Like many historic artists, Florian Baudrexel seems less concerned with presenting new or personal visions than with outperforming his rivals, packing more wallop per square inch than other artists who cut and paste printed material. Expecting his work to be the same scale as similar graphic collages in this gallery’s recent Albert Oehlen show, I could not at first find his miniatures on the gallery wall. Recalling the highly detailed woodcuts of Albrecht Dürer, Baudrexel is certainly not the first German artist to fit a lot of energy into a very small space.
Although small, the pieces feel as large and three-dimensional as the room-sized installations that the artist has shown elsewhere. They resemble peaceful villages hit by tsunami, where the highly ordered orthogonals of human construction have been pushed into more natural patterns by the overwhelming power of nature. There is not a hint of human ambivalence or self-awareness.
I wish these pieces were larger. I would like to be immersed in all that tectonic violence and beauty rather than straining my eyes to follow it. I also wish that his dramatic graphics might tell a story, as historical miniature paintings often have. The only story here seems to be the chaotic but productive, amoral but enticing contemporary world of commerce and industry, thin-sliced fragments of which have been meticulously pieced together. It builds and destroys with no apparent concern for human consequences.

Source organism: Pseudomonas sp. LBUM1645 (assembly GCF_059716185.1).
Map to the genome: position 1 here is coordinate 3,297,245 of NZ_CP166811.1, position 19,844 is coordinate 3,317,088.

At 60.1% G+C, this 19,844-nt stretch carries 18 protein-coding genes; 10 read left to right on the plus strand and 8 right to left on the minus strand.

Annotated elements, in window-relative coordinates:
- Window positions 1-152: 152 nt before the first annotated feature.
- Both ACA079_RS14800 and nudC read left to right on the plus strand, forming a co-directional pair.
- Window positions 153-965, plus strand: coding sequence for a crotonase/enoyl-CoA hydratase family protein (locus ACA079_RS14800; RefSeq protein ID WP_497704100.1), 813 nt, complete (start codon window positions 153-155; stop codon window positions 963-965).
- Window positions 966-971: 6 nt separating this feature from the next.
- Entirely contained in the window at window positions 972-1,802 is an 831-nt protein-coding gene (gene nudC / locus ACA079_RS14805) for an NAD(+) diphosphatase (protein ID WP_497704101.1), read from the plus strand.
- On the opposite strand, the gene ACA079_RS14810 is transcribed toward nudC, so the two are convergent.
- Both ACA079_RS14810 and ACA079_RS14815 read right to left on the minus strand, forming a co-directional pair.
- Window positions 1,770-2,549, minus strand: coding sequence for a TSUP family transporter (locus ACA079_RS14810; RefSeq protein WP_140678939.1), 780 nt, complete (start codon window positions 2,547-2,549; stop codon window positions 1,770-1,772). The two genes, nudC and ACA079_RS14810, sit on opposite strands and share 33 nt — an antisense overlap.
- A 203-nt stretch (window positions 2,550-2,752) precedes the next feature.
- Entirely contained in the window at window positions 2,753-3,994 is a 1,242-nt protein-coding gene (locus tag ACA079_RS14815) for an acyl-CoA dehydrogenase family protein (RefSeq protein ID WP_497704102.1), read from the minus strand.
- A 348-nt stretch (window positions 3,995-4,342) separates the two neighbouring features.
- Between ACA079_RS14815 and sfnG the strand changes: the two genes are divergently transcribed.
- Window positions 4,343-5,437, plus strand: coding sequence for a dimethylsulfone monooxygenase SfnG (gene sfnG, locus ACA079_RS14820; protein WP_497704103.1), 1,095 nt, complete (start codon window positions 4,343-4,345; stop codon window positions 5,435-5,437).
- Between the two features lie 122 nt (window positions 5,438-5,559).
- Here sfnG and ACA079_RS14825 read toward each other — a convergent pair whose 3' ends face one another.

The harsh, angled dynamics of Constructivism and Futurism immediately come to mind, but Baudrexel seems to have stepped back from the enthusiasm that early twentieth-century artists expressed for the modern world. He encourages this remove by setting his designs into panels of cheap Styrofoam, that indestructible material that is threatening to turn the world’s oceans from blue to white. In this setting, its dull surface does seem to enhance the brilliant, lively images they frame. Impersonal fragments of the commercial world are available to be aestheticized, just as the natural shapes of flora and fauna were once carefully arranged by earlier generations of artists. (Chris Miller)
Through October 17 at Corbett vs. Dempsey, 1120 North Ashland
Elliot J. Reichert is a Chicago-based curator, critic, and editor. He is a currently Curator of Contemporary Art at the Eskenazi Museum of Art, Indiana Unversity, and Hatch Projects Curatorial Resident at the Chicago Artist Coalition. Formerly, he was Art Editor of Newcity and Assistant Curator at the Block Museum of Art, Northwestern University. His writing has been published in The Brooklyn Rail, the Journal of Visual Culture, and Newcity.